As you probably know by now, the Democrats managed to flip the House of Representatives on Tuesday. They fell short of achieving some of their wildest blue wave fever dreams, in the disappointing defeats of Beto O’Rourke, Andrew Gillum, Stacey Abrams, and a handful of others. But considering the gerrymandering and widespread voter suppression, notably Georgia’s Brian Kemp being able to oversee his own election in a district where voter ID laws are so strict that Kemp’s own voter ID card was initially tagged invalid (which, if this were a movie, would’ve been the moment where everyone realized the jig was up and good prevailed)… the Dems did pretty well.
The deck was stacked against them and we all knew it. Still, they managed a national popular vote margin of +9.2%, the largest since 2008. Meanwhile, in Florida, a state that Republicans swept, voters approved an amendment to give the vote back to more than a million people with prior convictions for felonies — a group that had previously encompassed 17.9% of the total black voting age population. And this in a state where most of the races are being decided by less than 100,000 votes. Which is to say, it might have swung the election, and could swing future ones.
Likewise, Maryland and Nevada passed measures to allow for automatic and same-day voter registration. Colorado, Michigan, Missouri, and Utah took steps to take the drawing of district lines out of the hands of partisan state legislatures.
Meanwhile, voters in deep red states like Idaho and Utah voted to expand Medicaid, proving something we already knew — that public healthcare is more popular than any politician. A recent poll showed 70% of Americans in favor of Medicare for all, including 52% of Republicans. It is the very definition of “a winning issue.”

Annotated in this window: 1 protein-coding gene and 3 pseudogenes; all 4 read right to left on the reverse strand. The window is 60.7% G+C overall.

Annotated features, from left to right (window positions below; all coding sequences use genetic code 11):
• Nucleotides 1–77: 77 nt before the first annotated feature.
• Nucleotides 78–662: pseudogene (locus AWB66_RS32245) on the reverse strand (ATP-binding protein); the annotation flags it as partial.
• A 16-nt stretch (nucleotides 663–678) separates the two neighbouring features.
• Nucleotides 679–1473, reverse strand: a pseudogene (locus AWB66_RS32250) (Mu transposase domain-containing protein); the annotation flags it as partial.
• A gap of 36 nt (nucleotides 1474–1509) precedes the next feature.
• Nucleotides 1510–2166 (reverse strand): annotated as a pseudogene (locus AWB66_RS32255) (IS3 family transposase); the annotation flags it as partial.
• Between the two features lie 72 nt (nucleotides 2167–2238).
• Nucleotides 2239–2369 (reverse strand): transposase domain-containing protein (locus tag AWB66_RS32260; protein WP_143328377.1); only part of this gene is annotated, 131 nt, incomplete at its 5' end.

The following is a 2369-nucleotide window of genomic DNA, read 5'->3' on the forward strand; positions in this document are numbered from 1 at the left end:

All of which is to say… there’s reason not to be too disappointed. It’s probably not enough to save us from the most dire of climate change predictions or the march of global fascism, but, you know, we did get a few tiny crumbs of hope. And hopefully, strong leadership would be able to build on some of it. So what did the actual current leadership have to say?
“We believe that we have a responsibility to seek common ground where we can,” Pelosi said Wednesday afternoon. “Openness and transparency, accountability [and] bipartisanship [are] a very important part of how we will go forward.”
Ah yes, “common ground” and “bipartisanship.” That was why we all came out to vote, right? That’s why the second frame of the “voting in 2016 vs. voting in 2018” meme always showed a character in the 2018 picture reaching across the aisle to shake hands.
Of course, Pelosi delivered this message after Trump had sent troops to the border to “defend” America from an imaginary “invasion” threat days before the election and aired a racist commercial about a Mexican cop killer that wasn’t even true during Sunday Night Football. They’re not even dog-whistling anymore. They’re not even pretending to dog whistle. And you’re preaching compromise? Pelosi and the Dem leadership have never been particularly bold, but this feels like a new low of tone deafness, even for them.